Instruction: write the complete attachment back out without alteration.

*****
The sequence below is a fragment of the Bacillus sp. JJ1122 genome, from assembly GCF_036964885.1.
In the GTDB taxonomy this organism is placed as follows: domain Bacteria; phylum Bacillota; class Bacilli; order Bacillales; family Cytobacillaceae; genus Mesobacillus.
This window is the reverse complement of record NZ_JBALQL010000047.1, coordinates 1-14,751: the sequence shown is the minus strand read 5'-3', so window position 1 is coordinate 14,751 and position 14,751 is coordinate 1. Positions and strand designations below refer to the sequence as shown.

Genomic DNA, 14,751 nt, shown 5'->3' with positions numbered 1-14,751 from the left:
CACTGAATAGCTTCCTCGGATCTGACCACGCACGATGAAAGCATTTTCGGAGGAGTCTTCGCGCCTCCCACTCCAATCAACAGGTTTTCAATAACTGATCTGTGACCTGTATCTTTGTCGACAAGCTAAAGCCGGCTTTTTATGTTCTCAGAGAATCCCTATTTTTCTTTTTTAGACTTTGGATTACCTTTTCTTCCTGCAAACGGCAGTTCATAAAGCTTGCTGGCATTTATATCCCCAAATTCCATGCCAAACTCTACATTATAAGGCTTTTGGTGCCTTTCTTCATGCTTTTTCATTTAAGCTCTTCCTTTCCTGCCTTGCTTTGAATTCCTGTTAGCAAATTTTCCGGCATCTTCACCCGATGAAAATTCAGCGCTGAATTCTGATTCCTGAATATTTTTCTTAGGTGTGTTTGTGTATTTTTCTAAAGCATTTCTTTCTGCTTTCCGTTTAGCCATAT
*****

The sequence below is a fragment of the Bacillus sp. JJ1122 genome, from assembly GCF_036964885.1.
In the GTDB taxonomy this organism is placed as follows: domain Bacteria; phylum Bacillota; class Bacilli; order Bacillales; family Cytobacillaceae; genus Mesobacillus.
This window is the reverse complement of record NZ_JBALQL010000047.1, coordinates 1-14,751: the sequence shown is the minus strand read 5'-3', so window position 1 is coordinate 14,751 and position 14,751 is coordinate 1. Positions and strand designations below refer to the sequence as shown.

Genomic DNA, 14,751 nt, shown 5'->3' with positions numbered 1-14,751 from the left:
CACTGAATAGCTTCCTCGGATCTGACCACGCACGATGAAAGCATTTTCGGAGGAGTCTTCGCGCCTCCCACTCCAATCAACAGGTTTTCAATAACTGATCTGTGACCTGTATCTTTGTCGACAAGCTAAAGCCGGCTTTTTATGTTCTCAGAGAATCCCTATTTTTCTTTTTTAGACTTTGGATTACCTTTTCTTCCTGCAAACGGCAGTTCATAAAGCTTGCTGGCATTTATATCCCCAAATTCCATGCCAAACTCTACATTATAAGGCTTTTGGTGCCTTTCTTCATGCTTTTTCATTTAAGCTCTTCCTTTCCTGCCTTGCTTTGAATTCCTGTTAGCAAATTTTCCGGCATCTTCACCCGATGAAAATTCAGCGCTGAATTCTGATTCCTGAATATTTTTCTTAGGTGTGTTTGTGTATTTTTCTAAAGCATTTCTTTCTGCTTTCCGTTTAGCCATAT